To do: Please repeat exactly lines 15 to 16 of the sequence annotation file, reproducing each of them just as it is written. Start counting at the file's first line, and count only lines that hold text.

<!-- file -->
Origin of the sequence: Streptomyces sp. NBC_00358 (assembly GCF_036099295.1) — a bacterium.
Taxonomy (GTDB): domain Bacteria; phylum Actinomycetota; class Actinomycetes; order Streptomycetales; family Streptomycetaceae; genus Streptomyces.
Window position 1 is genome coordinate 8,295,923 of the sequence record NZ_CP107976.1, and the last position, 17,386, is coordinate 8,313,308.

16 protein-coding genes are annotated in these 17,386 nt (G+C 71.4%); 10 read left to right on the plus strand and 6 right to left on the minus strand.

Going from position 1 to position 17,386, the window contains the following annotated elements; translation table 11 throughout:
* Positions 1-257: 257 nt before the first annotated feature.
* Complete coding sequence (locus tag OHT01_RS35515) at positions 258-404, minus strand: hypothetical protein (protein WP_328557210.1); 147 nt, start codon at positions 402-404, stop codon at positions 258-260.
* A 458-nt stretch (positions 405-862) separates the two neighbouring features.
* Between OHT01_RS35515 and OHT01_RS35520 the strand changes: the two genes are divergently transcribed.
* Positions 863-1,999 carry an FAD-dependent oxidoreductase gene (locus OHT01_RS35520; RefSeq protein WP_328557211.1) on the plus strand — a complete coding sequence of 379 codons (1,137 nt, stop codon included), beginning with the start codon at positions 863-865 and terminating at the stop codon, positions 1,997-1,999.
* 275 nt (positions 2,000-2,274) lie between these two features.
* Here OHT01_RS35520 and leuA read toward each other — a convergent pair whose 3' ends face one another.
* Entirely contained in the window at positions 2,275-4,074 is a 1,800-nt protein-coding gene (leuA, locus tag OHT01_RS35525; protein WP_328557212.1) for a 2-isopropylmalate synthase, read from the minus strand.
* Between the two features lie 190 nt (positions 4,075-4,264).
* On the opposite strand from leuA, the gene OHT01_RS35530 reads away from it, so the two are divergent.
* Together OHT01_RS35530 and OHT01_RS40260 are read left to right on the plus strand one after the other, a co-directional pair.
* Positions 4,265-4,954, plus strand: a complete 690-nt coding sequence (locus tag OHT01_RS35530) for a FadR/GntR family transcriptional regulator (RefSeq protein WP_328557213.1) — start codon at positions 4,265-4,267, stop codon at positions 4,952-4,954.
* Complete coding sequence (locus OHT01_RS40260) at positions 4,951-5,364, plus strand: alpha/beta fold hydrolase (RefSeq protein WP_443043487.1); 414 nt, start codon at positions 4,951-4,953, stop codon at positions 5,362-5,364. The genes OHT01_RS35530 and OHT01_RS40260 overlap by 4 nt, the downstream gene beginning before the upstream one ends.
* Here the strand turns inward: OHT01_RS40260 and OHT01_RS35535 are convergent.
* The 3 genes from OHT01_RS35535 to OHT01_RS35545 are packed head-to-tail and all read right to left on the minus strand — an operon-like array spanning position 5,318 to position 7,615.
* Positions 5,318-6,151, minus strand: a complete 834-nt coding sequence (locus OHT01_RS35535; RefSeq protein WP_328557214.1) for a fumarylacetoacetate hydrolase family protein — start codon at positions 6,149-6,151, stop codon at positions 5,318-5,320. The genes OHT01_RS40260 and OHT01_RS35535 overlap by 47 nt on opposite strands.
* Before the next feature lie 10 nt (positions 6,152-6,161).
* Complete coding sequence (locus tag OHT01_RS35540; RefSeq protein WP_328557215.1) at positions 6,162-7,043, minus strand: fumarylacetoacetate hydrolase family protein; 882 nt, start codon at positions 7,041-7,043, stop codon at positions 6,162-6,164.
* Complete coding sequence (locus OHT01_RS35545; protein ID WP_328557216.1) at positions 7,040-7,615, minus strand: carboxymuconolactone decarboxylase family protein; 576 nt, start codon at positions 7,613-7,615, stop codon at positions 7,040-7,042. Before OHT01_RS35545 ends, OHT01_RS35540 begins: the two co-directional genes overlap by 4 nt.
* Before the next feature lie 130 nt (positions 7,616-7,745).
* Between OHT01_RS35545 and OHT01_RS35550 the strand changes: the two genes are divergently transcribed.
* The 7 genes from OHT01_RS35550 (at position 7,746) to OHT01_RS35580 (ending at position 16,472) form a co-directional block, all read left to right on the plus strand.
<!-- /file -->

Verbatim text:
* On the opposite strand from leuA, the gene OHT01_RS35530 reads away from it, so the two are divergent.
* Together OHT01_RS35530 and OHT01_RS40260 are read left to right on the plus strand one after the other, a co-directional pair.